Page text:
New companies are particularly in danger of neglecting to build the type of culture that will result in this kind of success. Some 70 percent of startups overall hit rough water with their work culture in years three and four, irrespective of how fervently their employees were singing kumbaya before that time. This dip in morale has been termed the “cultural chasm,” and experts warn that companies need to start thinking about how to mitigate and navigate it before they get tripped up by it. Companies that figure out how to navigate this chasm see a distinct improvement in their company culture in the subsequent years.
The good news for client-focused firms is that Niu and Roberge’s data is mostly focused on companies like software startups. Part of the reason the cultural chasm can be so difficult for such companies is because they are growing so fast that leadership doesn’t have time to thoughtfully focus on employee morale. The nature of the service provision businesses, which requires person-to-person engagement instead of high-volume or high-priced software sales, gives executives room to put thought into employee engagement as the business evolves.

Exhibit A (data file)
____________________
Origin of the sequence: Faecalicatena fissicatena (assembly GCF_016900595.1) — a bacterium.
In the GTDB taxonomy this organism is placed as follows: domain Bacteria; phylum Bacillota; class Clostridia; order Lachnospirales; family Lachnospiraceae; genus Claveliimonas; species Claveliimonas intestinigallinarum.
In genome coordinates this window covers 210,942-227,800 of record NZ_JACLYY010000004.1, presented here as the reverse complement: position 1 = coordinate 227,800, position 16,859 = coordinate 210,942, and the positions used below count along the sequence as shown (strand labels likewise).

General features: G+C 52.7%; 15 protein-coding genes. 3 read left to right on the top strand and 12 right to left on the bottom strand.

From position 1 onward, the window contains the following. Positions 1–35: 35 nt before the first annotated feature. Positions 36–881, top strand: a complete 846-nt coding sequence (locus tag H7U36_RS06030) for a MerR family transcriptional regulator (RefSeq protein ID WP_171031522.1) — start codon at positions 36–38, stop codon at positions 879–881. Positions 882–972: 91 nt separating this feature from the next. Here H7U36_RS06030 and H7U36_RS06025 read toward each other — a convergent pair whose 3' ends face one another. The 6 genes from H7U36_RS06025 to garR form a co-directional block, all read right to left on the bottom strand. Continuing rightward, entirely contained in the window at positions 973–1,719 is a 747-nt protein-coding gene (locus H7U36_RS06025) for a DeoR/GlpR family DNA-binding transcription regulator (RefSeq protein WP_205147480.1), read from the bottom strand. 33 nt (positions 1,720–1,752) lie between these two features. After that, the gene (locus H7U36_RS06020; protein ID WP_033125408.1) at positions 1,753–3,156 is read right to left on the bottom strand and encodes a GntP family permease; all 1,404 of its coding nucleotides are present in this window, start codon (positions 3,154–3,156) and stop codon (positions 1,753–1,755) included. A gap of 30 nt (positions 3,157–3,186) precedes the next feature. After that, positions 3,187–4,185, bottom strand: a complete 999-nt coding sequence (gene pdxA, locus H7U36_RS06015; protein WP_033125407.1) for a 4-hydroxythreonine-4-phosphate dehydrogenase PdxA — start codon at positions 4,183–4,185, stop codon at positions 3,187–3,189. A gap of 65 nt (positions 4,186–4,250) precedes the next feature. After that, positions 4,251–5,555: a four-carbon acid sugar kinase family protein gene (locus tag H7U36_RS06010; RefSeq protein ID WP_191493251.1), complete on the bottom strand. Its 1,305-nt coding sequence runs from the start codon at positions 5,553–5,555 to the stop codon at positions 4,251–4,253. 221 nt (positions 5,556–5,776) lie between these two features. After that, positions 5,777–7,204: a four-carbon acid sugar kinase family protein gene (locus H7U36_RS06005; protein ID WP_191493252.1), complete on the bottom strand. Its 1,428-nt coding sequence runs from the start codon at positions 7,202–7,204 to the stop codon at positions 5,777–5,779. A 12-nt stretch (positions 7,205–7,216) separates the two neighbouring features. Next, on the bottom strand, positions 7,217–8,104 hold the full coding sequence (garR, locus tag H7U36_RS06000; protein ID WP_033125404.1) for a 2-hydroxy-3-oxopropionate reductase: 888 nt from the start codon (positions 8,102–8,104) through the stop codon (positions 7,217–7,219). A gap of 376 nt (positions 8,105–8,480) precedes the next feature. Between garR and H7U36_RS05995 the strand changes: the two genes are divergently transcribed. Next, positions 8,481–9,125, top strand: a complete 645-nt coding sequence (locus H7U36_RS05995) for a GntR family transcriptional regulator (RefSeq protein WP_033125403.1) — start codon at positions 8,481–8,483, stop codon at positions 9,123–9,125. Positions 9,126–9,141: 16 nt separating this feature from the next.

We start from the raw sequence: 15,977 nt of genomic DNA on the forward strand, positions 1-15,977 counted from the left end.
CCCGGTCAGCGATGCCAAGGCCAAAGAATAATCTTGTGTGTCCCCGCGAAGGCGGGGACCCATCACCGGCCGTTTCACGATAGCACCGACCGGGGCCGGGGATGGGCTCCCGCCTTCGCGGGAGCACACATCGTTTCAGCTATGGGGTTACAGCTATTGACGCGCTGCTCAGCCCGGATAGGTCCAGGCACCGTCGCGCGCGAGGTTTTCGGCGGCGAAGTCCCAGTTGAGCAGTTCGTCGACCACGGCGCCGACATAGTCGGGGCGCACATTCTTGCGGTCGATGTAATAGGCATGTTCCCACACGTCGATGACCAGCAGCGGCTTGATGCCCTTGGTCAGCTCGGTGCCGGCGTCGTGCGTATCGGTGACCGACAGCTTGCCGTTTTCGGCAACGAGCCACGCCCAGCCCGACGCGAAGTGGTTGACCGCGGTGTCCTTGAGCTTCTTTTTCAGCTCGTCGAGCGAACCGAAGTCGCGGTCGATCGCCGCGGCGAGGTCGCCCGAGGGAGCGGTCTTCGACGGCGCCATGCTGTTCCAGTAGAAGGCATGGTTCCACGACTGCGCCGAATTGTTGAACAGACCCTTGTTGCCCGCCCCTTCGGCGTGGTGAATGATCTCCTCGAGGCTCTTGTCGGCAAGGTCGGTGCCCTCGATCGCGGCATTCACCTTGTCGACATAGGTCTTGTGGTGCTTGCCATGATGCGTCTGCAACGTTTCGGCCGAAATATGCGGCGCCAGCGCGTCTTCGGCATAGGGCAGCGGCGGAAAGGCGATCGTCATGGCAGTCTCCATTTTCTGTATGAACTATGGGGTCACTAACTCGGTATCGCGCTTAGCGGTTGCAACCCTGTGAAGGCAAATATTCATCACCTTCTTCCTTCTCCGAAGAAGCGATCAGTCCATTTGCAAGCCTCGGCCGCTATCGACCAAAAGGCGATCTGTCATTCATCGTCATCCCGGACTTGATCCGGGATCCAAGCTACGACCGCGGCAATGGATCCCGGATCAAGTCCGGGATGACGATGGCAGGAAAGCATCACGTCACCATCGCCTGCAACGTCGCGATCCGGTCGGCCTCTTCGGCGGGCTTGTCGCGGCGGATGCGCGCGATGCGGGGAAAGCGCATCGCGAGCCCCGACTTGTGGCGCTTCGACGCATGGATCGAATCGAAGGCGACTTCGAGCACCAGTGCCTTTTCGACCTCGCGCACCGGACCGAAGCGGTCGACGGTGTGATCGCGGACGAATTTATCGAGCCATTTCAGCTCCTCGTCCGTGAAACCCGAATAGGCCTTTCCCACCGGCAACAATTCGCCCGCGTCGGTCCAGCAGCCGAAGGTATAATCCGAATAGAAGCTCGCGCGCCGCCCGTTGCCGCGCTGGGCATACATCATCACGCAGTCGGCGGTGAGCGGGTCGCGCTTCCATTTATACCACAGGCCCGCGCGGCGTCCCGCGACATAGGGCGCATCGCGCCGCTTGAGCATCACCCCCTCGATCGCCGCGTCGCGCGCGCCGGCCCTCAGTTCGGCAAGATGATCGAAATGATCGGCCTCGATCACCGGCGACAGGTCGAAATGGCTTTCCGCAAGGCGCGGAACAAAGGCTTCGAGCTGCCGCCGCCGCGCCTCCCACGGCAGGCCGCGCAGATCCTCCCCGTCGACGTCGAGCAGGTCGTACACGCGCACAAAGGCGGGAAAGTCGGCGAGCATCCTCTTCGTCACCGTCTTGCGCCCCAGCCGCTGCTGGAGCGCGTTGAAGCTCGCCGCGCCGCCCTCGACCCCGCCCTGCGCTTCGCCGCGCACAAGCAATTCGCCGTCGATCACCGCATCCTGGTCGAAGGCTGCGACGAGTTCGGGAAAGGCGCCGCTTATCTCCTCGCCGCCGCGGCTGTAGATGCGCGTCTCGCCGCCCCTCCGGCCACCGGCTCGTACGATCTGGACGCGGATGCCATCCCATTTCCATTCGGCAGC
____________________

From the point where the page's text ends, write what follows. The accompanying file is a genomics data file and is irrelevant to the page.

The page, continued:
The importance of engagement and retention
How can client-focused companies gauge the quality of their workplace culture? Two important indicators they should consider are employee engagement and employee retention. These two metrics can hint at how happy employees are at the company. Are they dedicated, hard-working, and enthusiastic? Are they planning to stick around and grow with the firm? If the answer to either is “no,” it’s time to take a hard look at your company culture.
Many companies could use this kind of soul-searching. Gallup found in a recent survey that about a third of employees are engaged in their workplaces, meaning that a vast majority of workers aren’t very enthusiastic, drag down productivity, and dampen the overall mood. It’s an expensive problem: Lost productivity costs the U.S. economy at least $480 billion each year.